It is believed that memories are best retained when they involve emotion and coherency. They make sense in the construct of the other experiences organized in the brain. Other experiences just slip into oblivion. Everything that happened between my birth and my eighth birthday did not register in my brain.
My earliest memories involve the unordinary in my life–my first vacation with my parents. It would be the longest vacation I would ever take with my parents. These memories could be deceptive. They may be nothing more than an imaged forged through another person’s account or a photo of an event. However, I think I remember family events that occurred sometime between age 5 and 6 during a family trip from Iowa to Colorado. My parents could never agree about the exact year of the trip. They were in agreement it was sometime between 1950-1951. The trip was made in a 1949 two-tone green Chevrolet.
My Dad and I beside our 1949 Chevrolet
My memories include a stop at an eating establishment that featured both cowboys and Indians. There were teepees and other vestments of the Wild West. I think the emotions of the bizarre foods and Indians, teepees, and horses caused my brain to recall this family time. Buffalo and baked beans were served from the back of a chuck wagon (field kitchen).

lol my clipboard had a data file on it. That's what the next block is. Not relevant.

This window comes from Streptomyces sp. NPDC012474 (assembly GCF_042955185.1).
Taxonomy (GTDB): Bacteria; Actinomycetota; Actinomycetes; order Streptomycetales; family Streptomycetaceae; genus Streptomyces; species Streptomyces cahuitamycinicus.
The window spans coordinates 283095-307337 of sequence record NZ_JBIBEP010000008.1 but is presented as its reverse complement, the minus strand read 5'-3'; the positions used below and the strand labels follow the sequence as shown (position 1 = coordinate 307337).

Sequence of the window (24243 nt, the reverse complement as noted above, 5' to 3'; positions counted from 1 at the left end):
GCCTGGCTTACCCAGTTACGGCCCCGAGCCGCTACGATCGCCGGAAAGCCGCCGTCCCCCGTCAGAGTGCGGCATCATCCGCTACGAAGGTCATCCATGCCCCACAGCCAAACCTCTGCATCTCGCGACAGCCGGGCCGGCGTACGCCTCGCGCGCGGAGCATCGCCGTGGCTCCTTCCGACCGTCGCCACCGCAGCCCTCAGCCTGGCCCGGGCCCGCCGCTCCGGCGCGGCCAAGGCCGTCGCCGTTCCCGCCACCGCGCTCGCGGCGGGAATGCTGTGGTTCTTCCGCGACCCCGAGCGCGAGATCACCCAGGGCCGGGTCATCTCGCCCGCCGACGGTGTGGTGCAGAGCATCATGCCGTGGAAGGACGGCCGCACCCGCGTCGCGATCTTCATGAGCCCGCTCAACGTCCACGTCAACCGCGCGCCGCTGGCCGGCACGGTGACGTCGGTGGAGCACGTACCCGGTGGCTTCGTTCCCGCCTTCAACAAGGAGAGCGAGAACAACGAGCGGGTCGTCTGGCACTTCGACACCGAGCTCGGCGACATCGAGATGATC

A Typical Chuck wagon
We also visited a cave in the Denver area. It was dimly lit and damp. I remember a bit of fear in the darkness. When everyone was warned to watch their head while passing through a low ceiling in the cave, I bent over just like all the adults. Everyone laughed at me. Isn’t it strange how such an experience can affect a person in a number of ways? I could have felt criticized and began to fear crowds. I believe I liked the attention and for good or bad it might explain some of my behavior since that time.
I forgot to ask my parents during their lifetimes about what cave we visited. It was probably the Cave of the Wind in Colorado Springs, the most visited cave of the area. I also remember it was really cold and desolate at the top of Pike’s Peak.